When you’ve been hiking for 10 miles with a thirty-pound pack on your back, the thing you’re hoping most to see is a good bench—somewhere to sit.
In general I have found that there are plenty of benches over here. Sometimes I have had to be creative and use a tree root or a boulder, but the English like their benches.
There was the one today that was made from a massive slab of wood and had a little ditty inscribed on it: “There was a crooked man, and he went a crooked mile, he found a crooked sixpence against a crooked stile.”
There have been artistic benches carved with designs, there have been fallen trees carved into benches. Many have inscriptions, some are in the most beautiful of places.
I’m so grateful—especially my feet are grateful—for each and every one.
Then there are the beasts.
When I camp out at night, I use a hammock, so I’m always among trees. There is almost always some crazy bird that squawks like crazy in the middle of the night. Or the owls hooting back and forth at each other from opposite ends of the forest. During the day I love to watch the kites, a sort of hawk, star though the air.
There are the sheep and cows and horses that are my constant companions as I walk. Today I was climbing a hill and walking through a field full of sheep. The view from that hill was breathtaking, it was the kind of view that almost makes you cry.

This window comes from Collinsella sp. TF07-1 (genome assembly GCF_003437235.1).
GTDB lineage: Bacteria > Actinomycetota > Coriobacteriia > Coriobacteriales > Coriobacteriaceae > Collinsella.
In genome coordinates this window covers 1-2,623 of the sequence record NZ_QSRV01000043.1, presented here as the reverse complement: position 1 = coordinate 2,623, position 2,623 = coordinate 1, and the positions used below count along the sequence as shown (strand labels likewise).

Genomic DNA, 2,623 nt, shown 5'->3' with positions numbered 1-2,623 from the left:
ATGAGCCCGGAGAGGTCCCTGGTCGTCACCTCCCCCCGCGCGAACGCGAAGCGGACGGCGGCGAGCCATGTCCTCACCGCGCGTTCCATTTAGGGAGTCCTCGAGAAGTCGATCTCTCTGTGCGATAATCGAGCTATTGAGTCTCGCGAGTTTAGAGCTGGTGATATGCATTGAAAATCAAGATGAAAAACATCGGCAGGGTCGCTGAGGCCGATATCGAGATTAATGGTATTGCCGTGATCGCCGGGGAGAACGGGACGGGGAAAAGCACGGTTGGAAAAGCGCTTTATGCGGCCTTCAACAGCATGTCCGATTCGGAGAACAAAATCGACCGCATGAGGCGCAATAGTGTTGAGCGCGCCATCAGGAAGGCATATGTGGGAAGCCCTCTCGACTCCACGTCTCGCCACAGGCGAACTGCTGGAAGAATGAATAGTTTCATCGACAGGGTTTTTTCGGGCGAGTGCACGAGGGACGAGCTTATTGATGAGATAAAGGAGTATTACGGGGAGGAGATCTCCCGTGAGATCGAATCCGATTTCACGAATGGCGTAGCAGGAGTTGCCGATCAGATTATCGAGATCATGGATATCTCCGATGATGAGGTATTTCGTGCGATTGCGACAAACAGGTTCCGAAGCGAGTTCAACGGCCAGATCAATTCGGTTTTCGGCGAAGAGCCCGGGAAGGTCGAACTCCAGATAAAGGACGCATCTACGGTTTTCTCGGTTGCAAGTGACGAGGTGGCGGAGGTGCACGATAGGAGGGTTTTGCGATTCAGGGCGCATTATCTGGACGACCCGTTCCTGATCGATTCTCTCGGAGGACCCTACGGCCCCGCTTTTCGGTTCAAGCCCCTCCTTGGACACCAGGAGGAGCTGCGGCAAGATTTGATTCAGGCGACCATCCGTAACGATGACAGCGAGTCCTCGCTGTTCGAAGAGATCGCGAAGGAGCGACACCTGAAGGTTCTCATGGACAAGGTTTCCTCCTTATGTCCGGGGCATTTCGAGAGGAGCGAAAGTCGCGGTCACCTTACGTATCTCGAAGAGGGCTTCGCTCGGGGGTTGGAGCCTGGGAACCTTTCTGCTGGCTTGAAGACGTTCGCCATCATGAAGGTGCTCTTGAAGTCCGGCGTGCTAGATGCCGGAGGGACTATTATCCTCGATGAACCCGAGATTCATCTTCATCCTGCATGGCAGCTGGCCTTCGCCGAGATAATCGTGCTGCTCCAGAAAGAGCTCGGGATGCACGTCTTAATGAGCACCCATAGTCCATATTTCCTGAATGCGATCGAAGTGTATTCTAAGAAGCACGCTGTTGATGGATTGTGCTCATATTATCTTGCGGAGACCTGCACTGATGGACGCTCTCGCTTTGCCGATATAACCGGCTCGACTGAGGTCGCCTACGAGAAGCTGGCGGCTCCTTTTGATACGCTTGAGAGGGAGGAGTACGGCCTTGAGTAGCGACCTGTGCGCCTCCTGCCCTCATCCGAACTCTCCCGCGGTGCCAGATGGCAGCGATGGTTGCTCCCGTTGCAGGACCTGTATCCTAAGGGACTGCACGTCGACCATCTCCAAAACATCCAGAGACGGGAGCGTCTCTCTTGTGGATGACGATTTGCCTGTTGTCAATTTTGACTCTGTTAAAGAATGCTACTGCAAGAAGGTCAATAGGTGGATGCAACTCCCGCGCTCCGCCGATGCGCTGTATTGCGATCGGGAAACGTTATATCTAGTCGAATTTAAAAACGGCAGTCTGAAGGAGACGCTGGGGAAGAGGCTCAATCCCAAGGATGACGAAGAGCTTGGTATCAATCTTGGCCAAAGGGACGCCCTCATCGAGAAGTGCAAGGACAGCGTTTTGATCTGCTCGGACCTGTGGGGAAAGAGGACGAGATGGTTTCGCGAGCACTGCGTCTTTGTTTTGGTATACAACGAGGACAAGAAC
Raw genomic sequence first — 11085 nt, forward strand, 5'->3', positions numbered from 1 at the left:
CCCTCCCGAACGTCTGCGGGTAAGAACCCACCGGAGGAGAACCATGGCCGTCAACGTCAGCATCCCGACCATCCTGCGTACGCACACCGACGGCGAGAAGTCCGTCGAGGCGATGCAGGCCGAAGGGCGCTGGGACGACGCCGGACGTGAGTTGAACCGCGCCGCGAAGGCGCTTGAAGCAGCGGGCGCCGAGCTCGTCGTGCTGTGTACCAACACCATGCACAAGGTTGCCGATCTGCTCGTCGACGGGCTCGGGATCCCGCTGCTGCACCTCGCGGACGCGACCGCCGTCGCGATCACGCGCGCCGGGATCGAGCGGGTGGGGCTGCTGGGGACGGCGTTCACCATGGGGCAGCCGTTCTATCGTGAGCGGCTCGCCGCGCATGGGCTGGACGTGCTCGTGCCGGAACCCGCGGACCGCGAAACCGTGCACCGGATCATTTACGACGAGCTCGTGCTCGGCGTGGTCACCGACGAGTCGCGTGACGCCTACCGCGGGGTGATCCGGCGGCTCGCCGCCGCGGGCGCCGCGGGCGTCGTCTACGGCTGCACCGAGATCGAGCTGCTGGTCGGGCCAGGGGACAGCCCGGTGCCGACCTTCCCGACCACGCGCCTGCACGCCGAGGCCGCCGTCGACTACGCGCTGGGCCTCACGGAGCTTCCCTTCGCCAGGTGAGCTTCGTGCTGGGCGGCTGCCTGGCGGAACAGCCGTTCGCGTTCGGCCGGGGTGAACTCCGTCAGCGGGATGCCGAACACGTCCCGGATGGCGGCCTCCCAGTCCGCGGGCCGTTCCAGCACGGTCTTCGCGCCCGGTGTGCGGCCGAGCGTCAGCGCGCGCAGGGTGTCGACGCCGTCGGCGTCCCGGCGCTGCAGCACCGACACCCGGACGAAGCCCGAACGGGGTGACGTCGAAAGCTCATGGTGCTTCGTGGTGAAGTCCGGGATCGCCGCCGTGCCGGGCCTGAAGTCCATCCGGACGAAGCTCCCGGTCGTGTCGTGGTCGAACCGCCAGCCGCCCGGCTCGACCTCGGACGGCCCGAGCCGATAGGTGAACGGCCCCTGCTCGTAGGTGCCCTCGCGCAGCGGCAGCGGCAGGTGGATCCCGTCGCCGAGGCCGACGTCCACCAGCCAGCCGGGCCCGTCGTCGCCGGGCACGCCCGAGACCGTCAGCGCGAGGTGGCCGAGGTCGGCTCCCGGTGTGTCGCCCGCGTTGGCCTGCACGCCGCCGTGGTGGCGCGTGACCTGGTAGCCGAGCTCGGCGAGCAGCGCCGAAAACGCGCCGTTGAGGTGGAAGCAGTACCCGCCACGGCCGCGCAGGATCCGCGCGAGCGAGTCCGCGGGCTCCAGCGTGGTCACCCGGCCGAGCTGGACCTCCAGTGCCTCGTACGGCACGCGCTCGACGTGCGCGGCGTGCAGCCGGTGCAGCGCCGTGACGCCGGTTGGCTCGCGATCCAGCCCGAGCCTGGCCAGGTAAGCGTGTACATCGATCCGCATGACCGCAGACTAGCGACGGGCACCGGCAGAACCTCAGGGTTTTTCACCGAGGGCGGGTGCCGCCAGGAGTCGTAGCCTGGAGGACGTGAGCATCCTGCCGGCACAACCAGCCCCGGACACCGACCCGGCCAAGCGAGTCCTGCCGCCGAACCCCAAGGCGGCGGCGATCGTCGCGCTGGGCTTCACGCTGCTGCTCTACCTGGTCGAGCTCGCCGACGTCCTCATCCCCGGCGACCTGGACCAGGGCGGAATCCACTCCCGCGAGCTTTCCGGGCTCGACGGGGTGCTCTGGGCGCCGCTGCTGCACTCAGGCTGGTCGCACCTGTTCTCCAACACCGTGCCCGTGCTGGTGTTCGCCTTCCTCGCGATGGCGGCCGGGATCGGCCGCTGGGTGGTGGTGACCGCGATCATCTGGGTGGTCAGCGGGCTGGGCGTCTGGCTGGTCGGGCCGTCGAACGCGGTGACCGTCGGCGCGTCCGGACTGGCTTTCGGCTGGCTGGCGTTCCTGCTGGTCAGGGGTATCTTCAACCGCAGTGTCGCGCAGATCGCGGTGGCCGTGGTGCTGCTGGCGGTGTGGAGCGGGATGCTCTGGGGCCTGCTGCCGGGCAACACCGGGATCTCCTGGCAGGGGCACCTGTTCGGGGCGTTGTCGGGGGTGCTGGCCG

But I wonder if those sheep noticed. I did see one sheep lie down and gaze across the valley, and I hope he was enjoying the view just like I was.
When it’s hot, the animals are usually lying down, often in the shade. Good example that!
I took a dip—a blessed dip—in the River Severn today. It had been a hot day of hiking and I was sweating all over. The river was cool and inviting. I stood for a while up to my waist in the water just enjoying it. That was when the minnows appeared.
A bunch of tiny ones swam up to my waist level. Then many much bigger ones huddled around my feet. They started nibbling at my feet. I felt like one of those wildebeests with a bird sitting on its back in the Serengeti in some kind of symbiotic relationship. I guess the minnows were nibbling at the dry skin on my toes. Anyway, it was fun.
My relationship with bigger fish has still been—alas!—non-existent.
I’ve met many swans and ducks along the way. Ducks are my dad’s favorite creature. He calls them the king of beasts. I kind of agree, I mean, which other animal can fly, swim, dive, and walk on land, not to mention be so adorable?
I’ve been happy with the tiniest of beasts—the little insects. In Ireland they pretty much ate me alive. Over here they have been on their best behavior. I’ve only gotten bitten a few times on my ankles. That’s bliss!
I’m to the town of Kingswood, almost halfway through the Offa’s Dyke trail. Hopefully I’ll meet many more beasts of all kinds, and find abundant benches!!!!